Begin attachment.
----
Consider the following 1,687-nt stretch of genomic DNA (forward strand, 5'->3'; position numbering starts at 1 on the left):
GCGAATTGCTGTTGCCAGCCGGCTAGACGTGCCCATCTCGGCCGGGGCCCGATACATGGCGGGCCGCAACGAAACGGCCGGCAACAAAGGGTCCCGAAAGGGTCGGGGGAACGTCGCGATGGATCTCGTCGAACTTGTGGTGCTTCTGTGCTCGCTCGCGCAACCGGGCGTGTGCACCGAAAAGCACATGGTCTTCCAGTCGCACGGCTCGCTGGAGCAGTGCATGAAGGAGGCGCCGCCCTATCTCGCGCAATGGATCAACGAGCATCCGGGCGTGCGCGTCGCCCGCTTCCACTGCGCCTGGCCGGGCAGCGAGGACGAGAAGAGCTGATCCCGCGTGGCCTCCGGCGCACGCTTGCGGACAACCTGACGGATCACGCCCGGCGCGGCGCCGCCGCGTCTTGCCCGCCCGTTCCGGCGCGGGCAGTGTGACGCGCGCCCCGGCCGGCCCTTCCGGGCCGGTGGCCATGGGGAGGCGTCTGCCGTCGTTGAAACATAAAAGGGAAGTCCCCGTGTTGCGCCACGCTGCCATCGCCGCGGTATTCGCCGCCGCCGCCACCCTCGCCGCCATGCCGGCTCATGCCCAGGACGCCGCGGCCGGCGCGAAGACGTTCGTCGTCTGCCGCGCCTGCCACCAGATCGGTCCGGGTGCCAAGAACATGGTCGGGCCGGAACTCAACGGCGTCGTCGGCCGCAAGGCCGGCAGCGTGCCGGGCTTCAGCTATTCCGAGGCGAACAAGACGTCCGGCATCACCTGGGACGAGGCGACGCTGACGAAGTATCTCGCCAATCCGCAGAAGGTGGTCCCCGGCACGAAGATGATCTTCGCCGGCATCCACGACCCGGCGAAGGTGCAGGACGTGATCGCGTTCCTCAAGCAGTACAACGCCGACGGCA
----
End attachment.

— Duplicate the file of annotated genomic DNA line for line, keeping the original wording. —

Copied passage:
Consider the following 1,687-nt stretch of genomic DNA (forward strand, 5'->3'; position numbering starts at 1 on the left):
GCGAATTGCTGTTGCCAGCCGGCTAGACGTGCCCATCTCGGCCGGGGCCCGATACATGGCGGGCCGCAACGAAACGGCCGGCAACAAAGGGTCCCGAAAGGGTCGGGGGAACGTCGCGATGGATCTCGTCGAACTTGTGGTGCTTCTGTGCTCGCTCGCGCAACCGGGCGTGTGCACCGAAAAGCACATGGTCTTCCAGTCGCACGGCTCGCTGGAGCAGTGCATGAAGGAGGCGCCGCCCTATCTCGCGCAATGGATCAACGAGCATCCGGGCGTGCGCGTCGCCCGCTTCCACTGCGCCTGGCCGGGCAGCGAGGACGAGAAGAGCTGATCCCGCGTGGCCTCCGGCGCACGCTTGCGGACAACCTGACGGATCACGCCCGGCGCGGCGCCGCCGCGTCTTGCCCGCCCGTTCCGGCGCGGGCAGTGTGACGCGCGCCCCGGCCGGCCCTTCCGGGCCGGTGGCCATGGGGAGGCGTCTGCCGTCGTTGAAACATAAAAGGGAAGTCCCCGTGTTGCGCCACGCTGCCATCGCCGCGGTATTCGCCGCCGCCGCCACCCTCGCCGCCATGCCGGCTCATGCCCAGGACGCCGCGGCCGGCGCGAAGACGTTCGTCGTCTGCCGCGCCTGCCACCAGATCGGTCCGGGTGCCAAGAACATGGTCGGGCCGGAACTCAACGGCGTCGTCGGCCGCAAGGCCGGCAGCGTGCCGGGCTTCAGCTATTCCGAGGCGAACAAGACGTCCGGCATCACCTGGGACGAGGCGACGCTGACGAAGTATCTCGCCAATCCGCAGAAGGTGGTCCCCGGCACGAAGATGATCTTCGCCGGCATCCACGACCCGGCGAAGGTGCAGGACGTGATCGCGTTCCTCAAGCAGTACAACGCCGACGGCA